There is a common thread in all these situations. It is vanity—self-love—self-righteousness—the wrong kind of pride. And the Bible reveals the author of such thinking: Satan the devil.
Satan is the “god of this world,” who “deceiveth the whole world” (2 Corinthians 4:4; Revelation 12:9). It was in him that sin was first conceived (Ezekiel 28:14-15). And the essence of that sinful attitude was self-love—his heart was lifted up because of his beauty, which God had created (verse 17). This attitude is the opposite of the outflowing love of God.
Under the devil’s influence, the world today exalts self-love. It promotes taking offense as a kind of pursuit of justice, as if it will make the world better, fairer, more peaceful. It will not. In fact, that wrongful self-love can be found at the source of all offense, interpersonal friction, conflict, hatred, emotional pain and suffering. Nurturing and encouraging it will always lead to more problems! Always!
In the Bible, the Greek word for offended, skandalon, can refer to the trigger of a trap. If you take offense, it’s a trap—for you! You succumb to negativity, resentment and debilitating emotion.
Those who go about establishing their own righteousness—self-righteous-
ness—rather than submitting to God’s righteousness are ignorant and will suffer for it (Romans 10:3). The self-righteous person is highly attuned to what he perceives as everyone else’s flaws. In any conflict, he feels the other person is to blame. He takes quick offense and often feels like a victim. Exactly the way Satan himself does.
How to Overcome Offense
Psalm 119:165 says, “Great peace have they which love thy law: and nothing shall offend them.” This is how to avoid becoming caught in the trap of being offended: Love God’s law. Follow the outflowing law of love.
What does God’s love look like? “Love is very patient, very kind. Love knows no jealousy; love makes no parade, gives itself no airs, is never rude, never selfish, never irritated …” (1 Corinthians 13:4-5; Moffatt). Self-love can be very impatient. It is easily provoked, and can be rude and selfish. God’s love is none of these things.
Obeying God’s law of love helps you remain calm, stable and unoffended. Submitting to God means always loving the other person. It also makes you more compassionate. You have a clearer perspective of your own faults, which helps you recognize your own contributions to interpersonal conflicts, and makes you much less judgmental toward others in their struggles.
“[R]esist not evil: but whosoever shall smite thee on thy right cheek, turn to him the other also. And if any man will sue thee at the law, and take away thy coat, let him have thy cloke also. … Ye have heard that it hath been said, Thou shalt love thy neighbour, and hate thine enemy. But I say unto you, Love your enemies, bless them that curse you, do good to them that hate you, and pray for them which despitefully use you, and persecute you” (Matthew 5:39-40, 43-44).
Is this difficult? Yes! It is completely opposite to the spirit of this world. But the power to choose your own reaction is completely under your control.
With this take-no-offense attitude, a nasty e-mail, a cold look or a criticism won’t hurt you. In fact, you will become bulletproof against emotional manipulation.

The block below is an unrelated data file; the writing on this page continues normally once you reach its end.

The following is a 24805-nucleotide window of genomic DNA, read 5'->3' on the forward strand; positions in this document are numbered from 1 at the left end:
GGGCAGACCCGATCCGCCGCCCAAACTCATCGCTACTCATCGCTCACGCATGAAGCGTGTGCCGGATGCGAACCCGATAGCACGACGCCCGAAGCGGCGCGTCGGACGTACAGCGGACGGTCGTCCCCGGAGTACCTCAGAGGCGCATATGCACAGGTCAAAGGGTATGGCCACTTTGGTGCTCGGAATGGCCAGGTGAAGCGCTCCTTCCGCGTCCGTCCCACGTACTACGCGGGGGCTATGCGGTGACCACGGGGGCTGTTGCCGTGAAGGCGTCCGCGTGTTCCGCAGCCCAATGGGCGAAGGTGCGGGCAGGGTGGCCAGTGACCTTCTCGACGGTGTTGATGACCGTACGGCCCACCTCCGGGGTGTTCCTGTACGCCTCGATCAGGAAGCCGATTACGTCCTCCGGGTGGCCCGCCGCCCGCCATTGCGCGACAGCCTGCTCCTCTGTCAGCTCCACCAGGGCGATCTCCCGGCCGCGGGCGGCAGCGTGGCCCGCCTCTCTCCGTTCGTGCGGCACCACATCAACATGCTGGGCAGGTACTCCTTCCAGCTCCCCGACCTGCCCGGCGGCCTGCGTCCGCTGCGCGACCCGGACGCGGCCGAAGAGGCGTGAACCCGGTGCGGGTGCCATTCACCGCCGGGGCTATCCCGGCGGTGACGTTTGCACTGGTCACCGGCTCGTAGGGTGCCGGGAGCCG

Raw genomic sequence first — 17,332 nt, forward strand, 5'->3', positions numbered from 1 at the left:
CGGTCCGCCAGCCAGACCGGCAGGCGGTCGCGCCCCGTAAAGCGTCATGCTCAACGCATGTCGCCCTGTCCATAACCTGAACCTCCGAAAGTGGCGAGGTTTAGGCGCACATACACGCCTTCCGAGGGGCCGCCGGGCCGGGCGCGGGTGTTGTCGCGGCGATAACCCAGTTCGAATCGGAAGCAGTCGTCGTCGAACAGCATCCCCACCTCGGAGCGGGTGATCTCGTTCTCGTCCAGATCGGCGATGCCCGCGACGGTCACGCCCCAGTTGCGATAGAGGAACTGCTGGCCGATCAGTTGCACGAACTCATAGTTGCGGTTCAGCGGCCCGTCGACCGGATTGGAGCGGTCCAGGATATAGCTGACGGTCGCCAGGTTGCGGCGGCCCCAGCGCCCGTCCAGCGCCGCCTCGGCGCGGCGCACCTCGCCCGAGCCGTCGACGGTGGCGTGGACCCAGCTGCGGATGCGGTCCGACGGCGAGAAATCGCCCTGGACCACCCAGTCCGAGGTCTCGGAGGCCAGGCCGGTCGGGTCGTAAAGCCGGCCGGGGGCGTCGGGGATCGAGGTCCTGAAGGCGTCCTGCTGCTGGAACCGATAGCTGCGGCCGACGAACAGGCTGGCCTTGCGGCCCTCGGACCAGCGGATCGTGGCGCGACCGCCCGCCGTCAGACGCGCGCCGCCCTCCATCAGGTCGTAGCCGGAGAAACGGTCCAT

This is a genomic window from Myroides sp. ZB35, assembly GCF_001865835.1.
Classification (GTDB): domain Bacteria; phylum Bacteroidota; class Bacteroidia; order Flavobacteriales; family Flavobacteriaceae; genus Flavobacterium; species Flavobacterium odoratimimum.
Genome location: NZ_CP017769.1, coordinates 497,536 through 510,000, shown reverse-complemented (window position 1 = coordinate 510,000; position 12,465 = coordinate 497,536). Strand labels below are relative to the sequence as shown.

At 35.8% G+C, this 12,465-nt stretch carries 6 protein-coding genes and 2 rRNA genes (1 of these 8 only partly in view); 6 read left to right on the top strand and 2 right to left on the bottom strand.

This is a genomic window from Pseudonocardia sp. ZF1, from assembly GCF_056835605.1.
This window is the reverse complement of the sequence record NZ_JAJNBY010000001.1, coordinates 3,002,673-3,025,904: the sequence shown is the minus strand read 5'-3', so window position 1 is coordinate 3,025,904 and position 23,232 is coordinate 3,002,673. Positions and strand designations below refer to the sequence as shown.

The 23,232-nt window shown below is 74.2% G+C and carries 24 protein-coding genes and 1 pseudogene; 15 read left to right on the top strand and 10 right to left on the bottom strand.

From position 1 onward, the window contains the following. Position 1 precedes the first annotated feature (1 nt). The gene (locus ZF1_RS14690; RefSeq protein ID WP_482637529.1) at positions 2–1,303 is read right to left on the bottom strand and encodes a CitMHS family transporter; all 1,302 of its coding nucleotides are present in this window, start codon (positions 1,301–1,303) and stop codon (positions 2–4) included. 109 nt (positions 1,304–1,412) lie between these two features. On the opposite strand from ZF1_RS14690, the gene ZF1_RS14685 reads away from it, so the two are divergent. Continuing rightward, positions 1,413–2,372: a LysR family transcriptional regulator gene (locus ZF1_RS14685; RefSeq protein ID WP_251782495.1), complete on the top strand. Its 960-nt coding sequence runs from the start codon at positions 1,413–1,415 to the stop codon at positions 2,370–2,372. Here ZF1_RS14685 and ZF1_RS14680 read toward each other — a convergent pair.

Jesus Christ was mocked, ridiculed, beaten, tortured and crucified—yet His response was to pray, “Father, forgive them; for they know not what they do” (Luke 23:34). This is the absolute opposite of the hypersensitive, exacting, vindictive attitude this world is deliberately cultivating and which is ripping society apart!
Master Your Emotions
How do you respond to slights and insults? Do you think like Jesus Christ—or like the devil?
We all need to monitor and regulate our responses to what happens in our lives. We must develop real awareness of our own emotions—become attuned to what is going on in our mind—to identify what is causing our emotion and recognize when we are getting emotional in a destructive way. Proverbs 14:29 gives this rock-solid advice: “He that is slow to wrath is of great understanding: but he that is hasty of spirit [or quick-tempered] exalteth folly.”
Mastering your emotions is not just about being slow to wrath, however. It is also about cultivating and using emotion. Philippians 4:8 is a powerful summary of how to do that: “Finally, brethren, whatsoever things are true, whatsoever things are honest, whatsoever things are just, whatsoever things are pure, whatsoever things are lovely, whatsoever things are of good report; if there be any virtue, and if there be any praise, think on these things.”
In stark contrast to self-love, God’s love “is never glad when others go wrong, love is gladdened by goodness, always slow to expose, always eager to believe the best, always hopeful, always patient” (1 Corinthians 13:6-7; Moffatt). This is how we need to respond to slights, offenses, problems and conflicts. This is the emotional mastery we should work to develop.
This is true emotional maturity! And someone with godly emotional maturity can not only avoid the drastic extremes we see in society today, but also build a powerful, vivid, meaningful life growing closer to the Creator of emotion!
For more Bible-based instruction on mastering your human nature, request our free booklet How to Be an Overcomer.